Deep Purple survived a seemingly endless series of lineup changes and a dramatic mid-career shift from grandiose progressive rock to ear-shattering heavy metal to emerge as a true institution of the British hard rock community; once credited in the Guinness Book of World Records as the globe’s loudest band, their revolving-door roster launched the careers of performers including Ritchie Blackmore, David Coverdale, and Ian Gillan. Deep Purple was formed in Hertford, England, in 1968, with an inaugural lineup that featured guitarist Blackmore, vocalist Rod Evans, bassist Nick Simper, keyboardist Jon Lord, and drummer Ian Paice. Initially dubbed Roundabout, the group was first assembled as a session band for ex-Searchers drummer Chris Curtis but quickly went their own way, touring Scandinavia before beginning work on their debut LP, Shades of Deep Purple. The most pop-oriented release of their career, the album generated a Top Five American hit with its reading of Joe South’s “Hush” but otherwise went unnoticed at home. The Book of Taliesyn followed (in the U.S. only) in 1969, again cracking the U.S. Top 40 with a cover of Neil Diamond’s “Kentucky Woman.” With their self-titled third LP, Deep Purple’s ambitions grew, however; the songs reflecting a new complexity and density as Lord’s classically influenced keyboards assumed a much greater focus. Soon after the album’s release, their American label Tetragrammaton folded, and with the dismissals of Evans and Simper, the band started fresh, recruiting singer Ian Gillan and bassist Roger Glover from the ranks of the pop group Episode Six. The revamped Deep Purple’s first album, 1970’s Concerto for Group and Orchestra, further sought to fuse rock and classical music. When the project, which was recorded with the Royal Philharmonic Orchestra, was poorly received, Blackmore took creative control of the band, steering it towards a heavier, guitar-dominated approach which took full advantage of Gillan’s powerful vocals. The gambit worked; 1970’s Deep Purple in Rock heralded the beginning of the group’s most creatively and commercially successful period. At home, the album sold over a million copies, with the subsequent non-LP single “Black Night” falling just shy of topping the U.K. pop charts. 1971’s Fireball was also a smash, scoring a hit with “Strange Kind of Woman.” Plans to record the follow-up at the Casino in Montreux, Switzerland, were derailed after the venue burned down during a live appearance by Frank Zappa, but the experience inspired Deep Purple’s most enduring hit, the AOR staple “Smoke on the Water.” The song, featured on the multi-platinum classic Machine Head, reached the U.S. Top Five in mid-1972 and positioned Deep Purple among rock’s elite; the band consolidated its status with the 1973 studio follow-up Who Do We Think We Are and the hit “Woman From Tokyo.” However, long-simmering creative differences between Blackmore and Gillan pushed the latter out of the group that same year, with Glover soon exiting as well; singer David Coverdale and bassist/singer Glenn Hughes were recruited for 1974’s Burn, and Gillan meanwhile formed a band bearing his own name. After completing 1974’s Stormbringer, Blackmore left Deep Purple to form Rainbow with vocalist Ronnie James Dio; his replacement was ex-James Gang guitarist Tommy Bolin, who made his debut on Come Taste the Band. All the changes clearly took their toll, however, and following a farewell tour, the group dissolved in 1976 with Coverdale going on to form Whitesnake; Bolin died of a drug overdose later in the year. The classic lineup of Blackmore, Gillan, Lord, Glover, and Paice reunited Deep Purple in 1984 for a new album, the platinum smash Perfect Strangers; The House of Blue Light followed three years later, but as past tensions resurfaced, Gillan again exited in mid-1989. Onetime Rainbow vocalist Joe Lynn Turner was recruited for 1990’s Slaves and Masters before Gillan again rejoined to record The Battle Rages On…, an apt title as Blackmore quit the group midway through the supporting tour, to be temporarily replaced by Joe Satriani.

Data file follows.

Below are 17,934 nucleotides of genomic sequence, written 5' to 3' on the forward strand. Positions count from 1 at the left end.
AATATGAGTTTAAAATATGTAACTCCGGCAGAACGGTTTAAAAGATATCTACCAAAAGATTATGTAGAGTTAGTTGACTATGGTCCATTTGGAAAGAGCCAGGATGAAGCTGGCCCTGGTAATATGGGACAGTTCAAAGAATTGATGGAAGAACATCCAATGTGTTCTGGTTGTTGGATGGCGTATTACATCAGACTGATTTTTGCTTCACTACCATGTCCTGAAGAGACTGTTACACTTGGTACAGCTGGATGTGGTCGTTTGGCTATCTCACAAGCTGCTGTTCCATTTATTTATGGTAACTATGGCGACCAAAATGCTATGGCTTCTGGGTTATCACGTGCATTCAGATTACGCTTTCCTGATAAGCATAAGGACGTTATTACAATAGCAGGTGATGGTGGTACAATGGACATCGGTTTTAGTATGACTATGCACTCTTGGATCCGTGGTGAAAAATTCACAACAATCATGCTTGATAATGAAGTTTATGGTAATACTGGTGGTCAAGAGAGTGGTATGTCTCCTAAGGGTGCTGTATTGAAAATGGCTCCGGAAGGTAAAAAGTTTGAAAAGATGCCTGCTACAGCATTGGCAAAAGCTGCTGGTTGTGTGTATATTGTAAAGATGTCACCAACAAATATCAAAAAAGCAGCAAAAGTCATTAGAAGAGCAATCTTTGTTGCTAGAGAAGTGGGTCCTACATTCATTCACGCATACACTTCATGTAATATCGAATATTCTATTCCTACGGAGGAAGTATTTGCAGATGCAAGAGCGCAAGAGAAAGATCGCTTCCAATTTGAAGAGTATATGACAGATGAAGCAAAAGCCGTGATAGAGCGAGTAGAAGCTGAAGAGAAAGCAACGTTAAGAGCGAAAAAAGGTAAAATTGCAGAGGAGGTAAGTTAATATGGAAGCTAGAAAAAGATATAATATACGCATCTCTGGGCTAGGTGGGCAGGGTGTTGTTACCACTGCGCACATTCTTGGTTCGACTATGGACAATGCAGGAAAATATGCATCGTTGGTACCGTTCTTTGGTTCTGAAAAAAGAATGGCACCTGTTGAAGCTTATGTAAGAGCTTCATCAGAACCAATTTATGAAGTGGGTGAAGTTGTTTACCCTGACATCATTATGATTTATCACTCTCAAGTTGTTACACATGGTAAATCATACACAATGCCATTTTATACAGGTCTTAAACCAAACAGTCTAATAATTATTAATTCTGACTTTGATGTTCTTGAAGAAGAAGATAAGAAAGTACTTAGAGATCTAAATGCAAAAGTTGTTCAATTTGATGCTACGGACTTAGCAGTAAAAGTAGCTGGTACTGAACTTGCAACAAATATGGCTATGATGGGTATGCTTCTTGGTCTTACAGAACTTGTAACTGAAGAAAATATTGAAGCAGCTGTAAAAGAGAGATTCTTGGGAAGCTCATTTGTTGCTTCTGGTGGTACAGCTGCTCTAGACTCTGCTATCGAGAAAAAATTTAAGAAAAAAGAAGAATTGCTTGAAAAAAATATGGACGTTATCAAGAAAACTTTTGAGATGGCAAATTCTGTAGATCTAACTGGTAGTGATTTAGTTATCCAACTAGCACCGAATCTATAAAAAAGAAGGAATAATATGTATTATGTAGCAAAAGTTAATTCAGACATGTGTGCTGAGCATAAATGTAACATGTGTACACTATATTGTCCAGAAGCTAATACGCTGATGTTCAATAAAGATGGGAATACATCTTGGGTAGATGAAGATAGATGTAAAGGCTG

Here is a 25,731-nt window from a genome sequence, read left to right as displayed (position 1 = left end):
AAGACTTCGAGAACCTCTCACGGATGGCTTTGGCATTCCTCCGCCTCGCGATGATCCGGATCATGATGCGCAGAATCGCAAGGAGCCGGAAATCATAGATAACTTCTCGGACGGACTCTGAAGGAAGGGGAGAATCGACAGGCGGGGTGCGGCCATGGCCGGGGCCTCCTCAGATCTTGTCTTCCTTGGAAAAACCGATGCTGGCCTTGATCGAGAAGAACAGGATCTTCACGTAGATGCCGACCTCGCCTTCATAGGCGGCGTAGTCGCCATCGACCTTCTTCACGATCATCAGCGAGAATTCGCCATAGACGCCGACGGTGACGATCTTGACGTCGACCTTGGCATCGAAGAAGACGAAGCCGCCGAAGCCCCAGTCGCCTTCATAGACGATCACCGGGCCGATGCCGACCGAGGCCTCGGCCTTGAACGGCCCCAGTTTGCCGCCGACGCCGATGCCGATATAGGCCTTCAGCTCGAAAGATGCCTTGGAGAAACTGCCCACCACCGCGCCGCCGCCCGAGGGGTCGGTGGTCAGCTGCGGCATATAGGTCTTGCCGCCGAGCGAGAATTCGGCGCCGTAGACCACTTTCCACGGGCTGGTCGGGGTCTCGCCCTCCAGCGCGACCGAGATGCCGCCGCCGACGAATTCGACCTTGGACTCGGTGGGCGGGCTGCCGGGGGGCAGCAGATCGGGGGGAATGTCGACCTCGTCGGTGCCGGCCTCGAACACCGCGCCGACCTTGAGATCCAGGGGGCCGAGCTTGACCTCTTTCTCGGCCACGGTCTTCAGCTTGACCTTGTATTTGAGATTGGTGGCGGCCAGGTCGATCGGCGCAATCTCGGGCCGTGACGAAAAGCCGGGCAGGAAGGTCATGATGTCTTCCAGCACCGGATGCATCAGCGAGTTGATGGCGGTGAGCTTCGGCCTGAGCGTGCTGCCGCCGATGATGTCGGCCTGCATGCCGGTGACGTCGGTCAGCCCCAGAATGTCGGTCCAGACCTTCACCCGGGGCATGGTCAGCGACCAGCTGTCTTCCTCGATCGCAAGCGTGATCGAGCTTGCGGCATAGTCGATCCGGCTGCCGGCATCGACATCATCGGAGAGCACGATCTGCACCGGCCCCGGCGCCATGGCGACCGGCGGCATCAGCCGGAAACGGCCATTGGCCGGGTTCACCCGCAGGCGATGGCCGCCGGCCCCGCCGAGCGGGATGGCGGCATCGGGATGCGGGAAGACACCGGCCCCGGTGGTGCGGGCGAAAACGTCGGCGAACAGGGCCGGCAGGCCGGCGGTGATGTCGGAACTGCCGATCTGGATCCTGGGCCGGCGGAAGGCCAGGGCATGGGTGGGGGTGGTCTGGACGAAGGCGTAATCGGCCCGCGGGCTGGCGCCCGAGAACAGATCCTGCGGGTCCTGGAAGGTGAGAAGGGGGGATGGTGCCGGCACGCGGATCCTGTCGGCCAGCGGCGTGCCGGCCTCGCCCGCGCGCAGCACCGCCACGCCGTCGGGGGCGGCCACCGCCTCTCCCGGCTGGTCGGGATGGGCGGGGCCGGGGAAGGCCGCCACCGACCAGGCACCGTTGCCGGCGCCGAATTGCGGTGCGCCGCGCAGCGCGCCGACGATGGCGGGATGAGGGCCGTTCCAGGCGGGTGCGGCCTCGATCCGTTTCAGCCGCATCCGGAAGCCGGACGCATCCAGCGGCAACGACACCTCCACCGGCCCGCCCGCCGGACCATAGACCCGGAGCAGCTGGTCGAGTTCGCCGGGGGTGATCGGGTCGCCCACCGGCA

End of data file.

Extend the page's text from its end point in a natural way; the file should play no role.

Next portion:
In 1994, Steve Morse took over the guitar slot, fresh from a stint in Kansas; the revitalized group returned to the studio for 1996’s Purpendicular, which proved a success among the Purple faithful. 1998’s Abandon followed, as well as a 1999 orchestral performance released the following year as Live at the Royal Albert Hall. Deep Purple was given the box set treatment the same year with the four-disc set Shades: 1968-1998, which collected hits, demos, live takes, and unreleased tracks from throughout the years (touching upon all of Purple’s different lineups). The late ’90s/early 2000s saw the release of several other archival releases and collections (Machine Head 25th Anniversary, Friends & Relatives, Rhino’s The Very Best Of, and Days May Come and Days May Go: The 1975 California Rehearsals), as well as a slew of DVDs (Total Abandon: Live Australia 1999, In Concert with the London Symphony Orchestra, Bombay Calling, and New Live & Rare). Former member Blackmore also kept himself busy after leaving the band by issuing a single album with his briefly resuscitated outfit Rainbow (1998’s Stranger in Us All), before forming the Renaissance-inspired Blackmore’s Night with fiancée/vocalist Candice Night. Despite numerous lineup upheavals during their career, Deep Purple remains alive and well in the 21st century.
Biography taken from All Music.